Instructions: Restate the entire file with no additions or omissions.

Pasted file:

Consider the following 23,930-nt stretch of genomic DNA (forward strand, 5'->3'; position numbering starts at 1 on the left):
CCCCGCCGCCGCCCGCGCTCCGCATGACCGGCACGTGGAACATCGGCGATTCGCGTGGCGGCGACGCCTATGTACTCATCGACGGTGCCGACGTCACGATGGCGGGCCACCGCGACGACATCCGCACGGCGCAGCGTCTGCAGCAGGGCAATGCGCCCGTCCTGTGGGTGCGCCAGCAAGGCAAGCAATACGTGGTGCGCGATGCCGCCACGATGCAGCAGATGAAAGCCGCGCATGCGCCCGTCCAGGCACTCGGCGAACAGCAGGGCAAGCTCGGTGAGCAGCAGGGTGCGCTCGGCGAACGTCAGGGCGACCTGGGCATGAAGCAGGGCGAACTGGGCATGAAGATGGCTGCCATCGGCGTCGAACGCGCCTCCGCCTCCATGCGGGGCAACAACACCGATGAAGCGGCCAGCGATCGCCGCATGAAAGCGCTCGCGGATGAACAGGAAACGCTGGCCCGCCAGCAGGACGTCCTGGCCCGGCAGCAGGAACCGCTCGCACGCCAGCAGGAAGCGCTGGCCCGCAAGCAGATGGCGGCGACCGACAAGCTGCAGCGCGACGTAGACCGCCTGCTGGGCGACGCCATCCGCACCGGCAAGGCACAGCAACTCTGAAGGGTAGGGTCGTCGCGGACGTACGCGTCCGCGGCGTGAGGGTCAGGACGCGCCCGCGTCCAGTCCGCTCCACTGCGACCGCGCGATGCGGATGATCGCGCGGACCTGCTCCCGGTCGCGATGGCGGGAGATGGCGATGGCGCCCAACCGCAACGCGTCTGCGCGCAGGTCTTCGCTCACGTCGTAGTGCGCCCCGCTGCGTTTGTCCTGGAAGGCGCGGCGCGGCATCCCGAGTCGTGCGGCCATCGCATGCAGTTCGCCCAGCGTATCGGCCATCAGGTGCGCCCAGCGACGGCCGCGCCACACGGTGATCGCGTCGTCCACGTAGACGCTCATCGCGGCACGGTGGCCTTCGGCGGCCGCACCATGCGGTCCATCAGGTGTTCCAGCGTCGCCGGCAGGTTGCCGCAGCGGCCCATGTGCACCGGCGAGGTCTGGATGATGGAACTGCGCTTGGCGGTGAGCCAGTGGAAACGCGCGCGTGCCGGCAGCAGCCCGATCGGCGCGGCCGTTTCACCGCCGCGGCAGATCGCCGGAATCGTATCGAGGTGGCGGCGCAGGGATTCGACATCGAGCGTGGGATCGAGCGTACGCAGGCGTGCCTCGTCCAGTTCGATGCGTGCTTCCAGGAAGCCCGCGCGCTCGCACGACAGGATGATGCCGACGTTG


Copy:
Consider the following 23,930-nt stretch of genomic DNA (forward strand, 5'->3'; position numbering starts at 1 on the left):
CCCCGCCGCCGCCCGCGCTCCGCATGACCGGCACGTGGAACATCGGCGATTCGCGTGGCGGCGACGCCTATGTACTCATCGACGGTGCCGACGTCACGATGGCGGGCCACCGCGACGACATCCGCACGGCGCAGCGTCTGCAGCAGGGCAATGCGCCCGTCCTGTGGGTGCGCCAGCAAGGCAAGCAATACGTGGTGCGCGATGCCGCCACGATGCAGCAGATGAAAGCCGCGCATGCGCCCGTCCAGGCACTCGGCGAACAGCAGGGCAAGCTCGGTGAGCAGCAGGGTGCGCTCGGCGAACGTCAGGGCGACCTGGGCATGAAGCAGGGCGAACTGGGCATGAAGATGGCTGCCATCGGCGTCGAACGCGCCTCCGCCTCCATGCGGGGCAACAACACCGATGAAGCGGCCAGCGATCGCCGCATGAAAGCGCTCGCGGATGAACAGGAAACGCTGGCCCGCCAGCAGGACGTCCTGGCCCGGCAGCAGGAACCGCTCGCACGCCAGCAGGAAGCGCTGGCCCGCAAGCAGATGGCGGCGACCGACAAGCTGCAGCGCGACGTAGACCGCCTGCTGGGCGACGCCATCCGCACCGGCAAGGCACAGCAACTCTGAAGGGTAGGGTCGTCGCGGACGTACGCGTCCGCGGCGTGAGGGTCAGGACGCGCCCGCGTCCAGTCCGCTCCACTGCGACCGCGCGATGCGGATGATCGCGCGGACCTGCTCCCGGTCGCGATGGCGGGAGATGGCGATGGCGCCCAACCGCAACGCGTCTGCGCGCAGGTCTTCGCTCACGTCGTAGTGCGCCCCGCTGCGTTTGTCCTGGAAGGCGCGGCGCGGCATCCCGAGTCGTGCGGCCATCGCATGCAGTTCGCCCAGCGTATCGGCCATCAGGTGCGCCCAGCGACGGCCGCGCCACACGGTGATCGCGTCGTCCACGTAGACGCTCATCGCGGCACGGTGGCCTTCGGCGGCCGCACCATGCGGTCCATCAGGTGTTCCAGCGTCGCCGGCAGGTTGCCGCAGCGGCCCATGTGCACCGGCGAGGTCTGGATGATGGAACTGCGCTTGGCGGTGAGCCAGTGGAAACGCGCGCGTGCCGGCAGCAGCCCGATCGGCGCGGCCGTTTCACCGCCGCGGCAGATCGCCGGAATCGTATCGAGGTGGCGGCGCAGGGATTCGACATCGAGCGTGGGATCGAGCGTACGCAGGCGTGCCTCGTCCAGTTCGATGCGTGCTTCCAGGAAGCCCGCGCGCTCGCACGACAGGATGATGCCGACGTTG